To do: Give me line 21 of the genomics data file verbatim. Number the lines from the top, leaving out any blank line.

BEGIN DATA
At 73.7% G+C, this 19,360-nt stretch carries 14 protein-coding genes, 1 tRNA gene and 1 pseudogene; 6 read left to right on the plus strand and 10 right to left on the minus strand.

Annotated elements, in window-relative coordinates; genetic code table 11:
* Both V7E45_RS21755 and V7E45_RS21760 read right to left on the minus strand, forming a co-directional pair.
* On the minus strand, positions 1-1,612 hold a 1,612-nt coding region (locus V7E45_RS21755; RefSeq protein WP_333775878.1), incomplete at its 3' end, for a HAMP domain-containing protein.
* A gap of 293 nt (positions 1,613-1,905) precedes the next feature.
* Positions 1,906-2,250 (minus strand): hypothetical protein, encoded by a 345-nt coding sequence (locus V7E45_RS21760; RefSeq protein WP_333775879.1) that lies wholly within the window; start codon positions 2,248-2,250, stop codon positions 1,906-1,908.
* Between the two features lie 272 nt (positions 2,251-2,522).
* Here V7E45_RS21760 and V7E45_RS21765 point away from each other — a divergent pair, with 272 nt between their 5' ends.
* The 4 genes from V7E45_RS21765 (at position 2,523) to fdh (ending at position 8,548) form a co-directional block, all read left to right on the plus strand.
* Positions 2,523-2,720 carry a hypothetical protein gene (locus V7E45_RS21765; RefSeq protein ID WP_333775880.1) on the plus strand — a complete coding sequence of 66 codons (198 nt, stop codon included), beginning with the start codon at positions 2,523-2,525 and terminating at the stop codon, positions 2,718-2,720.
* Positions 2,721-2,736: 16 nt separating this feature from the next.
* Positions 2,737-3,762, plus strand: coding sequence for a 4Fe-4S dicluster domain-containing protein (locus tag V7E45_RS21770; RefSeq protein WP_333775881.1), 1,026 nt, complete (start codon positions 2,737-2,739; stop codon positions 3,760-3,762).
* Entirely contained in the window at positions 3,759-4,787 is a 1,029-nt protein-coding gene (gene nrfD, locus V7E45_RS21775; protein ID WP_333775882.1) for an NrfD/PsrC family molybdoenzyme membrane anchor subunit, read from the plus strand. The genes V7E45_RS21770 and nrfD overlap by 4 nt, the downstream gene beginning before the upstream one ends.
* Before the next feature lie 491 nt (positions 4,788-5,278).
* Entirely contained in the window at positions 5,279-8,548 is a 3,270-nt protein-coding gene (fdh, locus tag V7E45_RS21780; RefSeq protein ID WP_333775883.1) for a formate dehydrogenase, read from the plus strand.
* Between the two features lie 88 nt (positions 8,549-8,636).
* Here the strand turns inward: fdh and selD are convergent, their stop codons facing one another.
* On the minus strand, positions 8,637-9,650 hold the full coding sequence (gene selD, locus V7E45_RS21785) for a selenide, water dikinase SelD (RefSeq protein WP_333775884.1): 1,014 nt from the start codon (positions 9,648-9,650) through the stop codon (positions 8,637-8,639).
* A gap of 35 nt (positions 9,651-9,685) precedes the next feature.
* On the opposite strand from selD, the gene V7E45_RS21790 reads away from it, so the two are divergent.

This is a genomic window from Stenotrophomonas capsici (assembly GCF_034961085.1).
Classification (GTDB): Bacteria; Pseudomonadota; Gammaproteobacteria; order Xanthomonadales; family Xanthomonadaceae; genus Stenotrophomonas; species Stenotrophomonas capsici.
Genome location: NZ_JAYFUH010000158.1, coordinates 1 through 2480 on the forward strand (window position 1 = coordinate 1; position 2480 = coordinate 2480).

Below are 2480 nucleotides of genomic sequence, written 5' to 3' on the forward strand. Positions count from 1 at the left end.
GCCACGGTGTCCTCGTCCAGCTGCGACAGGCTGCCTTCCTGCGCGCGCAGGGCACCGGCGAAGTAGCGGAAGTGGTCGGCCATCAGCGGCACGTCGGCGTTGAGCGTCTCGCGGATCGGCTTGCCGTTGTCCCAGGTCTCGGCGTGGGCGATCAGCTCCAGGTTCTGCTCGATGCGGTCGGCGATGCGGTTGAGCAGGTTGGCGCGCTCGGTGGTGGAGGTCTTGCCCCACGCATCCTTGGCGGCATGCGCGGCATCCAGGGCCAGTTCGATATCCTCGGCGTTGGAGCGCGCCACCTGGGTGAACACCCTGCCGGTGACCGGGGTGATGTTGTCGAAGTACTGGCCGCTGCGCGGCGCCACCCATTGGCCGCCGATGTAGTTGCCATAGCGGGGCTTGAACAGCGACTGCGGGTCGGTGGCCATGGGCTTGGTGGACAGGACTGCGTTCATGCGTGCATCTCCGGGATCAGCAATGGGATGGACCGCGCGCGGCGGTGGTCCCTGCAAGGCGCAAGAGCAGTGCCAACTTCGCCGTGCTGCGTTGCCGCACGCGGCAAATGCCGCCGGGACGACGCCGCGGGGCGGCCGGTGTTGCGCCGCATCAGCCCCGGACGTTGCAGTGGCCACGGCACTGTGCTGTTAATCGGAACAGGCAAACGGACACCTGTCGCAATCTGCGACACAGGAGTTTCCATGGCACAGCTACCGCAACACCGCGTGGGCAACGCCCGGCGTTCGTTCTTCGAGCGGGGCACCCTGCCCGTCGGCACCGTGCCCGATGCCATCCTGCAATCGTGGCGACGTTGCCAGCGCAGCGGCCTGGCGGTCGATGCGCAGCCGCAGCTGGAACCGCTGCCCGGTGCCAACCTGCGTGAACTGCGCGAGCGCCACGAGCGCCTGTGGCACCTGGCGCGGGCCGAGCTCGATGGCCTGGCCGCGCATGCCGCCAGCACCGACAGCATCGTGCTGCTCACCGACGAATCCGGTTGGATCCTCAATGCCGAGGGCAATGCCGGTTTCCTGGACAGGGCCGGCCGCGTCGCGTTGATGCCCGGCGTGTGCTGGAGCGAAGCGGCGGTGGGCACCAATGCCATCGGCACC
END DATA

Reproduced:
This is a genomic window from Stenotrophomonas capsici (assembly GCF_034961085.1).